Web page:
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How Critical Force achieved 21m downloads without paying for user acquisition

The Finnish studio's founder Veli-Pekka Piirainen warns that too many young games companies “trust in miracles”

This article was first printed in the GamesIndustry.biz Mobile Newsletter. To receive these special emails, sign up here.

The barrier to entry on mobile is practically non-existent at this stage. Anyone can release a game for iOS or Android, but convincing people to play it? That's the real challenge.

There's an entire industry around user acquisition on mobile, with countless companies charging developers for their expertise and promising significant increases in their audience if such services are employed. Yet one studio has managed to achieve success without such an investment .

Finland-based developer Critical Force is best known for its mobile FPS Critical Ops, a title with esports ambitions and a respectable 21m downloads. While the studio hasn't managed to retain all of these players - as so few mobile developers manage to do - it has nonetheless garnered a sizeable and loyal audience of over 800,000 daily players and more than 6.6m monthly active users. Again, the company stresses, all without paying for user acquisition services.

Veli-Pekka Piirainen, Critical Force

So how were these figures accomplished? Speaking to GamesIndustry.biz, CEO and founder Veli-Pekka Piirainen (pictured below) attributes it to a comprehensive strategy, sheer determination and a lot of hard work.

First of all, the studio strives to make Critical Ops one of the highest quality multiplayer shooters available for mobile, achieved in part thanks to early testing two years ago. A planned roadmap was drawn up for the game, and so far the developers have managed to stick to it.

Engaging with the audience from an early stage was also crucial. Every email enquiry is answered, and the Critical Force team prides itself on its ethos of listening to and respecting the players. That respect even extends to the business model, with the Finnish studio determinedly avoiding a pay-to-win scenario. Piirainen adds: "Players hate pay-to-win. We wanted to keep Critical Ops as a pure skill-based competitive game."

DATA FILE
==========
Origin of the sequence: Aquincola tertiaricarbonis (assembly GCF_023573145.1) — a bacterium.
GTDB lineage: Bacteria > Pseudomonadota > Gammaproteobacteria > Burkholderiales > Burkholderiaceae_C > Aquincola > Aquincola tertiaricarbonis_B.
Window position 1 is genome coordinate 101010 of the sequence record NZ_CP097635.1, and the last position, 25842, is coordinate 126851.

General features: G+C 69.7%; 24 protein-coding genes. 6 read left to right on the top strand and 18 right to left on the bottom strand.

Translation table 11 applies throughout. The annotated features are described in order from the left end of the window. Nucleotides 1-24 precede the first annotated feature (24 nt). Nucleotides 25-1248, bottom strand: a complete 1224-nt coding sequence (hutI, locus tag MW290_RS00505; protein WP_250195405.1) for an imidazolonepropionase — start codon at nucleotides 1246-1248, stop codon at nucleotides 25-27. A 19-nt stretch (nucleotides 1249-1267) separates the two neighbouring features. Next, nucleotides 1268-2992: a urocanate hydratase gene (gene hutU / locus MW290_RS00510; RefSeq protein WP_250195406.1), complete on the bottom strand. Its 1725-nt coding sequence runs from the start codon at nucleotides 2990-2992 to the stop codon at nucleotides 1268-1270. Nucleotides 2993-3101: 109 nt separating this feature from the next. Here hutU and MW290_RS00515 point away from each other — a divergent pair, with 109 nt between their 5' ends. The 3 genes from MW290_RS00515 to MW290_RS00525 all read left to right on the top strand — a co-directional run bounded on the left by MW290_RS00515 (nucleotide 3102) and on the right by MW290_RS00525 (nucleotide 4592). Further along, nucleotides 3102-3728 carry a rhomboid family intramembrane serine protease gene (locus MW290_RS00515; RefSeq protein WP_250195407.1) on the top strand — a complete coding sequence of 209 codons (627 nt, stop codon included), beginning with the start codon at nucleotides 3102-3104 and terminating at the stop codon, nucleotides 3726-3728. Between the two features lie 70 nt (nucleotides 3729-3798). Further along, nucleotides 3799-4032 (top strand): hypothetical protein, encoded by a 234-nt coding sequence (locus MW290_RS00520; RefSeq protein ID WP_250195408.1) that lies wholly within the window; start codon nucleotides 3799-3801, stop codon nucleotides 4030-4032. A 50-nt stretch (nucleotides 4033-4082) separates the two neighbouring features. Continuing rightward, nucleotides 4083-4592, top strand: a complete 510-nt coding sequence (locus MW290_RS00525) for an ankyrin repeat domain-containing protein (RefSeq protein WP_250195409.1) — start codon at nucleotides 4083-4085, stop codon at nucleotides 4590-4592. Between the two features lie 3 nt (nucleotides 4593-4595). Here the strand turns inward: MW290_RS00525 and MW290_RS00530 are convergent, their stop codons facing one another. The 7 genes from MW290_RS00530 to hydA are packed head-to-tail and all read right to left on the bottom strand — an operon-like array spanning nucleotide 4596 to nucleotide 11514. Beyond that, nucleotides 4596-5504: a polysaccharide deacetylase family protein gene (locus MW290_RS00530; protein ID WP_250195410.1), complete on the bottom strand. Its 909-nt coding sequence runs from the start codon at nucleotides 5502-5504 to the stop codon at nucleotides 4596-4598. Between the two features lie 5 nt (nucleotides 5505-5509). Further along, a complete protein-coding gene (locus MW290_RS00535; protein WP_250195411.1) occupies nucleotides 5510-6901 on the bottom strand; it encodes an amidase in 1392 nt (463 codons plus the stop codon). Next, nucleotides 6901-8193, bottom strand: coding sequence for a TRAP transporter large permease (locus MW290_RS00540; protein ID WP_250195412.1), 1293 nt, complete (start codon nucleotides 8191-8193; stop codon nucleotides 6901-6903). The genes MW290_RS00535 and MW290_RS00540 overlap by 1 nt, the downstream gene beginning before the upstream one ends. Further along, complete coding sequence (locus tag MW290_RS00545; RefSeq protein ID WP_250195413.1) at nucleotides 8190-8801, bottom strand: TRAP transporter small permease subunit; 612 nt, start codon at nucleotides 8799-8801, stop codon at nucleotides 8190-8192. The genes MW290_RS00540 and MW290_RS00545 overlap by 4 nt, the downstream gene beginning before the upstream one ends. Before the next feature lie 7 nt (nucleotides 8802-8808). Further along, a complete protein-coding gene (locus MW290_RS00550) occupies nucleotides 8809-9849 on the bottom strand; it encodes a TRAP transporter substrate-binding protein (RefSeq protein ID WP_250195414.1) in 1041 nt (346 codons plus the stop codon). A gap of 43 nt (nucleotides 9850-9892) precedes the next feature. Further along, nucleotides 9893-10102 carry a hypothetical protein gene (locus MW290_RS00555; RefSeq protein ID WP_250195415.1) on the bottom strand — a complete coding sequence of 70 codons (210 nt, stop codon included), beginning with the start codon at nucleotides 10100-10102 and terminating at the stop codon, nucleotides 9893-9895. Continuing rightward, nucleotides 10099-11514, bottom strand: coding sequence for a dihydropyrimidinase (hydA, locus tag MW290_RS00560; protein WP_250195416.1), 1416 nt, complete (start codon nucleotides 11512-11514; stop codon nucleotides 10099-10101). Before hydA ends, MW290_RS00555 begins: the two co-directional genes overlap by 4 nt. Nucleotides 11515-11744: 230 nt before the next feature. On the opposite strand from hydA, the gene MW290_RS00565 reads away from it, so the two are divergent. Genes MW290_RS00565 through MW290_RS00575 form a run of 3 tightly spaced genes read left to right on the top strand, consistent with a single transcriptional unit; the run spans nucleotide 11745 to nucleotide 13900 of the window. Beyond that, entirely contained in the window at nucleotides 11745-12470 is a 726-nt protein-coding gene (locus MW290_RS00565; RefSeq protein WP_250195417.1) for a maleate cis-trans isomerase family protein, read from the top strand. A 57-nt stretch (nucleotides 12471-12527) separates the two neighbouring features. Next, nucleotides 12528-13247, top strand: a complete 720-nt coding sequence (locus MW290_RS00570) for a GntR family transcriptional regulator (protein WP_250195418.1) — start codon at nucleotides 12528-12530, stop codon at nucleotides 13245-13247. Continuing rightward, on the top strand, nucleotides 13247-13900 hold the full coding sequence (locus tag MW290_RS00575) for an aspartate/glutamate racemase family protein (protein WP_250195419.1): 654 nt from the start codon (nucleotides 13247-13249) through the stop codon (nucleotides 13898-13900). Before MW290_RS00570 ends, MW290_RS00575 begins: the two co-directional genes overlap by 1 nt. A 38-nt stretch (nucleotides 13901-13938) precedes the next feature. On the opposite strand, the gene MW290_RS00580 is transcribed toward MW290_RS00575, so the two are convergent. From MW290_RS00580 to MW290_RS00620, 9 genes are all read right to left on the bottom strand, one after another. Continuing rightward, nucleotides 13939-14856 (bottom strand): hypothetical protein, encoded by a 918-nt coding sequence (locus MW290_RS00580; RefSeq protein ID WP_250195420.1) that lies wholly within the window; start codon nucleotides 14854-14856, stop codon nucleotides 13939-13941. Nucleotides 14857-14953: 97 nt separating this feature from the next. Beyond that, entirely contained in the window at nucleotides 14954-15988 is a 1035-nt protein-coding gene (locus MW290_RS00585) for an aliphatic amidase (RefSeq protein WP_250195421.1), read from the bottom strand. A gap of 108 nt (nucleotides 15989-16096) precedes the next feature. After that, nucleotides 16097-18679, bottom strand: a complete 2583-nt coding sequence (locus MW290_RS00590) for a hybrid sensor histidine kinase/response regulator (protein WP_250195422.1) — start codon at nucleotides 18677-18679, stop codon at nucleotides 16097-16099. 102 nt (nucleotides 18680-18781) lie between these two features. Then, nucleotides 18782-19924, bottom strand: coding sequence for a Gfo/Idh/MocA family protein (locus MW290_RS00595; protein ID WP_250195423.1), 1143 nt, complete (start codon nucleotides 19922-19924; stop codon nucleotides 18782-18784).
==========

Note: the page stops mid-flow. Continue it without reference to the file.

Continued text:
Social media and forums have helped to keep players on side, with weekly livestreams updating players on progress with the game's ongoing development. The aforementioned roadmap is public so players can not only see which features are planned, but when they can expect to see them implemented.

"We didn't specifically determine not to pay for UA. We just didn't need to pay for it, because our strategy seemed to work well"

The studio even works with "small and medium sized YouTubers". Piirainen advises that it's best to work with content creators "who love your game and who are not paid YouTubers", suggesting developers and channel hosts can "grow together". He even claims Critical Force has helped some of its YouTube partners rise from 500 subscribers to 50,000.

Finally, in keeping with the game's plans for esports, the studio has been arranging tournaments for the past year and a half in the hopes that events like this will draw more attention to Critical Force. All of this combined requires a lot of work but the result is that Piirainen and his team have seen a much more organic process of user acquisition.

"We didn't specifically determine not to pay for UA," he explains. "We just didn't need to pay for it, because this strategy seemed to work well and the game has been viral from the very beginning."

Working closely with up-and-coming YouTubers helped grow both the game and these channels

You could argue that embarking on such a strategy - and indeed the success of Critical Force's efforts - undermines the offerings from those user acquisition specialists. But Piirainen maintains that there is still value to these businesses, particularly for small and newly-established studios.